Googly-eyed scarecrow could prevent seabirds drowning in fishing nets – study

The looming-eyed buoy device reduced the number of long-tailed ducks diving nearby and will now be tested in a gillnet fishery.

Googly-eyed scarecrow could prevent seabirds drowning in fishing nets – study

A floating scarecrow with googly eyes could help reduce the number of seabirds caught in fishing nets, researchers have said.

The “looming-eyes buoy” with big eye spots and a looming movement can create a visual deterrent close to gillnets, a curtain of netting that hangs in the water, to prevent birds diving into them, getting entangled and drowning.

A group of scientists, including from Birdlife International and the RSPB’s Centre for Conservation Science, worked with marine engineers to develop the device, which was then tested on long-tailed ducks in Estonian waters.

Field worker Rein Nellis on his boat deploying one of the deterrent within the observation plot (Andres Kalamees/PA)
Field worker Rein Nellis on his boat deploying one of the deterrent within the observation plot (Andres Kalamees/PA)

The scientists, who published their findings in the journal Royal Society Open Science, said the birds came back to the area after the buoy had been removed, showing they were not permanently deterred from the spot.

The device could help tackle the issue of bycatch, in which an estimated 400,000 seabirds are caught and drowned in gillnet fisheries around the world each year, with species such as black guillemots, long-tailed ducks and velvet scoters at risk.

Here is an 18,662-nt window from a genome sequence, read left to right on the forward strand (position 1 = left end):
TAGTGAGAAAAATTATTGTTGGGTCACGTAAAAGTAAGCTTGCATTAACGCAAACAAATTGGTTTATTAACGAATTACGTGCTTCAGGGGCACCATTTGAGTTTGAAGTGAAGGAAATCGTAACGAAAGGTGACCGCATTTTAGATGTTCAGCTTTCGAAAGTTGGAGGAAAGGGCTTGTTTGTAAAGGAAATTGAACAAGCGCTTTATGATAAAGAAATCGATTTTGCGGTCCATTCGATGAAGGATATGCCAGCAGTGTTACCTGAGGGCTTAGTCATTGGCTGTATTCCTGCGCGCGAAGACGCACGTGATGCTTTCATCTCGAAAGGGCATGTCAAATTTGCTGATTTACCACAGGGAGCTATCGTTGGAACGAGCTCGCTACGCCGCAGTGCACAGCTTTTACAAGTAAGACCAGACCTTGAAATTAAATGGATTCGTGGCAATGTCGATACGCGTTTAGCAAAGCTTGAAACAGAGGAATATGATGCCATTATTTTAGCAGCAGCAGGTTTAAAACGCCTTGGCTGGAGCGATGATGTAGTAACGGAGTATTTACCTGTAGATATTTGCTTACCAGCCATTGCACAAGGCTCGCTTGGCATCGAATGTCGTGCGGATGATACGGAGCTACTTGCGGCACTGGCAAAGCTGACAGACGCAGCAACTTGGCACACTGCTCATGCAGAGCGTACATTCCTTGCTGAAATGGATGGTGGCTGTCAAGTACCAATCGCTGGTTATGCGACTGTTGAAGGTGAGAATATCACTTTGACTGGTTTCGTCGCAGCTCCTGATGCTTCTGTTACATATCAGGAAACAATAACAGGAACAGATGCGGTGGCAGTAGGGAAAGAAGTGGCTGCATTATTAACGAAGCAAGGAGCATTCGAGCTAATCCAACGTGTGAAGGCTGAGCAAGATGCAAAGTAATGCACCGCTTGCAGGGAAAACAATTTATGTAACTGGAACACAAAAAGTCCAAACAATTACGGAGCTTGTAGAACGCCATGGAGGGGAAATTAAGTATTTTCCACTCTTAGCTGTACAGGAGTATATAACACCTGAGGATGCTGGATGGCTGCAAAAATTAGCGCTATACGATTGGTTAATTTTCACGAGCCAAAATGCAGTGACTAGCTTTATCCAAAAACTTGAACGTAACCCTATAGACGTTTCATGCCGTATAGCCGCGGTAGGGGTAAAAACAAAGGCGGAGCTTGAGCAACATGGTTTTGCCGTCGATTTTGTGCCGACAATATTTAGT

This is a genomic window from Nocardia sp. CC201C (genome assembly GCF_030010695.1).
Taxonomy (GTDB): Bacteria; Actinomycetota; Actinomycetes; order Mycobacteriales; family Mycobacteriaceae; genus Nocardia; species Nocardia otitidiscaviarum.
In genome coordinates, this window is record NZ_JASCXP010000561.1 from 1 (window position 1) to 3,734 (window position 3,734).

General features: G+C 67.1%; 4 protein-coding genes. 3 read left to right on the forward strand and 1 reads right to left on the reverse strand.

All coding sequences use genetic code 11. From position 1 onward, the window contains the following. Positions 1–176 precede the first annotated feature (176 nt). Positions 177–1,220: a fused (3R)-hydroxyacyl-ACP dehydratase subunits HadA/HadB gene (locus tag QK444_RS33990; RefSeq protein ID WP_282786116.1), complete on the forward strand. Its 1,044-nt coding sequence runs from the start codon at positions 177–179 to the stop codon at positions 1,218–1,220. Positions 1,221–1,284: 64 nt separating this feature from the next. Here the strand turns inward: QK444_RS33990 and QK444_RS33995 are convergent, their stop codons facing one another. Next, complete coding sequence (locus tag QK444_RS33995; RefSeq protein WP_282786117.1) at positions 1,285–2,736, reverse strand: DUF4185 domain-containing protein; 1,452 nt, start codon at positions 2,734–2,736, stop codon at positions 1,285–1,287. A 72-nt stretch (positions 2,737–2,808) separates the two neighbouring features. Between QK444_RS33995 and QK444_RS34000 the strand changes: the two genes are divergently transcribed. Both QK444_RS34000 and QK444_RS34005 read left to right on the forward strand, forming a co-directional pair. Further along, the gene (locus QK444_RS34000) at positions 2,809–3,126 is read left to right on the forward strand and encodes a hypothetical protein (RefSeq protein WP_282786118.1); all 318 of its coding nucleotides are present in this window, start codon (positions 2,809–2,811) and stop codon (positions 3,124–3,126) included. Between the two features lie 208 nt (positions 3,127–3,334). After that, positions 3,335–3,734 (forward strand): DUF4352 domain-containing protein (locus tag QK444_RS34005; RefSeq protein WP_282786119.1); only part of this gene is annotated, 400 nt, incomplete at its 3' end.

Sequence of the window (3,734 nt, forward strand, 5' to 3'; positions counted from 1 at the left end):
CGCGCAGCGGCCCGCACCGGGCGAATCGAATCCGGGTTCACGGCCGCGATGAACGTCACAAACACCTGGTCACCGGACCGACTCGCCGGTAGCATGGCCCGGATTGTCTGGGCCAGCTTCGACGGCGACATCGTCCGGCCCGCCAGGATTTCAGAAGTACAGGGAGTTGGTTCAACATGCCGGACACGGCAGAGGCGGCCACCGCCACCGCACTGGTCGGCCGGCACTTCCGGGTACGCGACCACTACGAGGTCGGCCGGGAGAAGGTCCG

“We thought if we can reduce the chances of seabirds from diving too close to gillnets, we could prevent deadly interactions from happening.

“The development of low-cost devices such as the looming-eyed buoy offers up simple, yet innovative, solutions to these conservation problems and so that everybody benefits.

“The next step is for us to test the device in gillnet fisheries to ensure that seabird bycatch is reduced.”

Long tailed duck (Julius Morkunas/PA)
The buoys were tested on long tailed ducks (Julius Morkunas/PA)

It will now be tested in the Icelandic lumpfish fishery later this year, to see if it can significantly reduce bycatch and, if proved to be successful, it could save thousands of seabirds a year, the scientists said.

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